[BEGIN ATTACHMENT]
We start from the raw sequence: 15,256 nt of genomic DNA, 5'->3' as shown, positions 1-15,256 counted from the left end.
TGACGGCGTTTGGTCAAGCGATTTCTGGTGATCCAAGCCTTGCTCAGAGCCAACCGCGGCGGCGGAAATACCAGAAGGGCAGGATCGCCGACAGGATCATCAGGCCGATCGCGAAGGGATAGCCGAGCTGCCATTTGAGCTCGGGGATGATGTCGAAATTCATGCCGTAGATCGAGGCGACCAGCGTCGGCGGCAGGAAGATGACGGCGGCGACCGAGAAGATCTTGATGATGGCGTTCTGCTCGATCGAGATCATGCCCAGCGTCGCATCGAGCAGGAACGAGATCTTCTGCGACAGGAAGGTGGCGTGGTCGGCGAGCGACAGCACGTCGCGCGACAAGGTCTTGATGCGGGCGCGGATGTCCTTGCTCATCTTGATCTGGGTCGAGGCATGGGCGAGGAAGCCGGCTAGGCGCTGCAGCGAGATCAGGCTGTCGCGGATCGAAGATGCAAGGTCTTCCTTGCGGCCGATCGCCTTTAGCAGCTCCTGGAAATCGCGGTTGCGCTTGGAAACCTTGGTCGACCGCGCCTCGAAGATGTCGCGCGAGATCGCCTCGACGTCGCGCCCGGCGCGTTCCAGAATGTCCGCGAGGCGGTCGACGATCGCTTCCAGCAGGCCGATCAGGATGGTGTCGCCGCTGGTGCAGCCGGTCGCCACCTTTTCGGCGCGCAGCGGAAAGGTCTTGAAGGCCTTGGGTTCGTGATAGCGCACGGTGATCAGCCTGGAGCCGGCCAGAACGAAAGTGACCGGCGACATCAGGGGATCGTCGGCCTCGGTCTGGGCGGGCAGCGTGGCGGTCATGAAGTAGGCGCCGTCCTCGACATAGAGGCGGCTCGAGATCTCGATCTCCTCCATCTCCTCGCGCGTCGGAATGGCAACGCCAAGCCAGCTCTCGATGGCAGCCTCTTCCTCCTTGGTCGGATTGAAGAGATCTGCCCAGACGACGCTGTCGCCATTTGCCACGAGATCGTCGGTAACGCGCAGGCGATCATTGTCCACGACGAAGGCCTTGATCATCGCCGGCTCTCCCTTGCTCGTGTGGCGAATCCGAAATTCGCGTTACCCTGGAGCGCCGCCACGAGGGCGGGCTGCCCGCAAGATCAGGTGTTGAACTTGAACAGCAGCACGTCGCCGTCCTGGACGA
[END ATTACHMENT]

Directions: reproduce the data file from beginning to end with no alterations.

We start from the raw sequence: 15,256 nt of genomic DNA, 5'->3' as shown, positions 1-15,256 counted from the left end.
TGACGGCGTTTGGTCAAGCGATTTCTGGTGATCCAAGCCTTGCTCAGAGCCAACCGCGGCGGCGGAAATACCAGAAGGGCAGGATCGCCGACAGGATCATCAGGCCGATCGCGAAGGGATAGCCGAGCTGCCATTTGAGCTCGGGGATGATGTCGAAATTCATGCCGTAGATCGAGGCGACCAGCGTCGGCGGCAGGAAGATGACGGCGGCGACCGAGAAGATCTTGATGATGGCGTTCTGCTCGATCGAGATCATGCCCAGCGTCGCATCGAGCAGGAACGAGATCTTCTGCGACAGGAAGGTGGCGTGGTCGGCGAGCGACAGCACGTCGCGCGACAAGGTCTTGATGCGGGCGCGGATGTCCTTGCTCATCTTGATCTGGGTCGAGGCATGGGCGAGGAAGCCGGCTAGGCGCTGCAGCGAGATCAGGCTGTCGCGGATCGAAGATGCAAGGTCTTCCTTGCGGCCGATCGCCTTTAGCAGCTCCTGGAAATCGCGGTTGCGCTTGGAAACCTTGGTCGACCGCGCCTCGAAGATGTCGCGCGAGATCGCCTCGACGTCGCGCCCGGCGCGTTCCAGAATGTCCGCGAGGCGGTCGACGATCGCTTCCAGCAGGCCGATCAGGATGGTGTCGCCGCTGGTGCAGCCGGTCGCCACCTTTTCGGCGCGCAGCGGAAAGGTCTTGAAGGCCTTGGGTTCGTGATAGCGCACGGTGATCAGCCTGGAGCCGGCCAGAACGAAAGTGACCGGCGACATCAGGGGATCGTCGGCCTCGGTCTGGGCGGGCAGCGTGGCGGTCATGAAGTAGGCGCCGTCCTCGACATAGAGGCGGCTCGAGATCTCGATCTCCTCCATCTCCTCGCGCGTCGGAATGGCAACGCCAAGCCAGCTCTCGATGGCAGCCTCTTCCTCCTTGGTCGGATTGAAGAGATCTGCCCAGACGACGCTGTCGCCATTTGCCACGAGATCGTCGGTAACGCGCAGGCGATCATTGTCCACGACGAAGGCCTTGATCATCGCCGGCTCTCCCTTGCTCGTGTGGCGAATCCGAAATTCGCGTTACCCTGGAGCGCCGCCACGAGGGCGGGCTGCCCGCAAGATCAGGTGTTGAACTTGAACAGCAGCACGTCGCCGTCCTGGACGA